1. Pastoral leaders should be encouraged to speak out.In recent years a number of bishops, religious superiors, parish priests and theologians have spoken out. They deserve our full support and their statements should be widely publicised to encourage others to do the same.In this context it is useful to remind all concerned that Church functionaries who have sworn the ‘oath of loyalty’ are not bound by the oath as to parts which go against their conscience. Bishops, for instance, who have promised not to promote the ordination of women as a condition of their admission to the episcopacy, are able to change their position once they realise that the ban against women priests is based on faulty evidence. Bishops know from their study of moral theology that a promise, even if made under oath, ceases to oblige if (a) a substantial error affected their knowledge regarding the object of the promise, or (b) if an error affected the purpose of the promise (e.g. what is good for the Church), or (c) if the promise was made under fear, or (d) if the object of the promise has become impossible or harmful. The promise ceases ab intrinseco, as Thomas Aquinas taught: “Whatever would have been an impediment to the making of a promise if it had been present, also lifts the obligation from a promise that has been made.”7
  2. We must ‘disrupt the system’ by voicing protests on all suitable occasions.

    This applied to the Soviet Union8 and to dictatorial governments in Latin America,9 and it has consequences for Christians,10 also in the context of the women priests’ question. Church leaders will continue to ignore the issue unless we constantly remind them of the anomaly. This is known as ‘disrupting the system’. 11

    Women’s movements in many countries are already engaged in such activity: rallies in front of the diocesan cathedral on regular days; parish priests who refuse to take the oath of loyalty;12  male pastoral workers who decline the diaconate until their women colleagues will also be ordained;13 public billboards demanding ‘Ordain Women’ and many other actions. The North-American Women’s Ordination Conference is leading the way, and publicising ideas through its email newsletter Action Alert and its quarterly NewWomen, NewChurch.14

    It is imperative that such demonstrations be stepped up and maintained.

  3. We must expose all forms of behind-the-scene pressure.Many Catholics would be appalled if they knew how much pressure Rome is putting on bishops, religious superiors, heads of colleges, theologians, editors, publishers and writers. Rome often succeeds because it simultaneously imposes a duty of ‘silence’. No one is supposed to know. But, unless there is a genuine case in which confidentiality needs to be maintained for some personal reasons, this secrecy plays into the hands of those who abuse their power. The answer lies in openness and in revealing publicly what is happening.At the Synod on Evangelisation in 1974, Vatican organisers surreptitiously withdrew a report of what the 200 participating bishops had suggested in their various workshops and substituted it with a document they themselves had already prepared in advance. The new document was presented as if it was a summary of the bishops’ suggestions. The ploy was only frustrated by some participants courageously unmasking the deceit in a general assembly.15Public awareness in the Church will be aroused if more and more of such cases are brought out into the light for all to see.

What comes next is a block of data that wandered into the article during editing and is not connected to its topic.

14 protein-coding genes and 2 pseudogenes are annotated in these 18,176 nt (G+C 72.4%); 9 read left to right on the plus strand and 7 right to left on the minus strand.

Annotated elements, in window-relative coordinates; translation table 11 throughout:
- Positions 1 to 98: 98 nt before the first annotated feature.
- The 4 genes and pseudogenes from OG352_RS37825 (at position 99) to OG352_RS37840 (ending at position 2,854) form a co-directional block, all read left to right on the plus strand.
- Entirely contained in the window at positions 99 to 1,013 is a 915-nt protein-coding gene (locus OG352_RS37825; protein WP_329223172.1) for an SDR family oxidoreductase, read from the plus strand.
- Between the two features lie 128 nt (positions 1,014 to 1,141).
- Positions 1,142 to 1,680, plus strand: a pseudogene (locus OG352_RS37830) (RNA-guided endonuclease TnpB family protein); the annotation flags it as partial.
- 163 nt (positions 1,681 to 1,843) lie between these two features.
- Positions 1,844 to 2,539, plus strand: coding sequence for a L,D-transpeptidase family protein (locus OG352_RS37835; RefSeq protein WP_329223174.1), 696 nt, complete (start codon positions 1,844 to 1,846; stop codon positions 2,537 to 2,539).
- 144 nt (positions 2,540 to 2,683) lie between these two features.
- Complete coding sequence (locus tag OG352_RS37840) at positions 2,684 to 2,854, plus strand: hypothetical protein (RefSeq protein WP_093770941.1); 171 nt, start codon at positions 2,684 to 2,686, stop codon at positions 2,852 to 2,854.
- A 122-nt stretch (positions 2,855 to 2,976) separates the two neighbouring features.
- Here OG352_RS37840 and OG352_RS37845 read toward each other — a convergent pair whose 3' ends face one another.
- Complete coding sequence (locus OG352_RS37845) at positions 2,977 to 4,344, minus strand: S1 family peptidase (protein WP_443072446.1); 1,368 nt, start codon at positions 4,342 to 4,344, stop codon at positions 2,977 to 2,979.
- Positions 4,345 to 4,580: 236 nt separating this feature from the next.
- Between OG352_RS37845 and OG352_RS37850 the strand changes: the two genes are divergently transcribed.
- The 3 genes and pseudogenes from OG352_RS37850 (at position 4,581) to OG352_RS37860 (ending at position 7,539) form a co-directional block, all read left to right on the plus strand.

John Wijngaards

Footnotes

  1. Letter of the Congregation for Doctrine to Bishops, Osservatore Romano 13 September 1983.
  2. This has been documented in detail for the Synod on the Family. See J. Grootaers and J. A. Selling, The 1980 Synod of Bishops On the Role of the Family, Louvain 1983, 375 pages. Similar manipulations took place at the Synods on Evangelisation, on the Laity, on Africa, on Asia, on Europe, to mention but a few (see The Tablet, correspondence 16 Oct – 20 Nov 1999).
  3. ‘Women Religious in India respond to John Paul II’, Worth (10 October 1994), Jegamatha Ashram, Ponmalaipatti, Tiruchirapalli 620 004, India.
  4. Archbishop Vincent Nichols of Birmingham, prompted by Rome, demanded that I undertake in writing not to raise the question of women priests. I refused to do so even though my topic was not directly related to women priests. See The Tablet, 24 June 2000, pp. 875-876.
  5. J.G.Vaillancourt, Papal Power. A Study of Vatican Control over Lay Catholic Elites, Berkeley 1980.
  6. B. Tierney, Origins of Papal Infallibility, Brill, Leiden 1972; A.B. Hasler, Wie der Papst unfehlbar wurde, Munich 1979; P. Chirico, Infallibility: The Cross roads of Doctrine, Michael Glazier, Wilmington 1983; J.M.R.Tillard, The Bishop of Rome, Michael Glazier, Wilmington 1983; P. Granfield, The Papacy in Transition, Gill, Dublin 1981; P. Granfield, The Limits of the Papacy: Authority and Autonomy in the Church, Crossroad, New York 1990; L.M.Bermejo, Infallibility on Trial: Church, Conciliarity and Communion, Christian Classics, Westminster 1992; H.Küng, Infallible? An Inquiry, Collins, London 1971; SCM, London 1994; P. Dentin, Les privilèges des papes devant l’écriture et l’histoire, Cerf, Paris 1995; P. Collins, Papal Power, Harper Collins, Australia 1997; M. Fiedler & L. Rabben (eds.), Rome has Spoken …, Crossroad, New York 1998; E. Stourton, Absolute Truth, London 1998; J.Manning, Is the Pope Catholic?, Toronto 1999.
  7. Thomas Aquinas, Scriptum super IV libros Sententiarum dist. 38, q.1, sol. 1 ad 1; D. M. Prümmer, Manuale Theologiae Moralis, Freiburg 1936, vol. II, ‘De Voto’, pp. 326-348.
  8. A.D. Sakharov, Progress, Coexistence and Intellectual Freedom, Pelican 1968.
  9. For instance, G. Gutiérrez, ‘Notes for a Theology of Liberation’, Theological Studies 31 (1970) pp. 243-261; C. Torres, Revolutionary Priest, Pelican 1973.
  10. H. Gollwitzer, Veränderungen im Diesseits. Politische Predigten, Munich 1973.
  11. J.B.Metz, Unterbrechungen. Theologisch-politische Perspektive und Profile, Gütersloh 1981; R. van Eyden, ‘Womenpriests: Keeping Mum or Speaking Out?’, (2 November 1996); english text on www.womenpriests.org/teaching/eyden.htm.
  12. E. McCarthy, ‘Soline Vatinel, the Archbishop and Me’BASIC Newsletter(19 January 2000) pp. 26 – 31.
  13. In the diocese of Augsburg, Germany; see Diakonia 24 (May 1993) nr.3.
  14. Both are an absolute must for WO campaigners. WOC National Office, PO Box 2693, Fairfax, VA 22031, USA. Tel. + 1 – 703 – 352 1006. Email: woc@womensordination.org.
  15. The details of these machinations were narrated to me, in a personal discussion, by Fr. D. S. Amalorpavadass, one of the two Secretary Generals at the Synod. See The Tablet, 6 November 1999, pp. 1506-1507.
  16. Romans 8, 26-27.

Overview Strategy Presenter’s Pack

  1. Reclaim the centre ground
  2. Learn and educate for change
  3. Break barriers and make women visible
  4. Promote integrity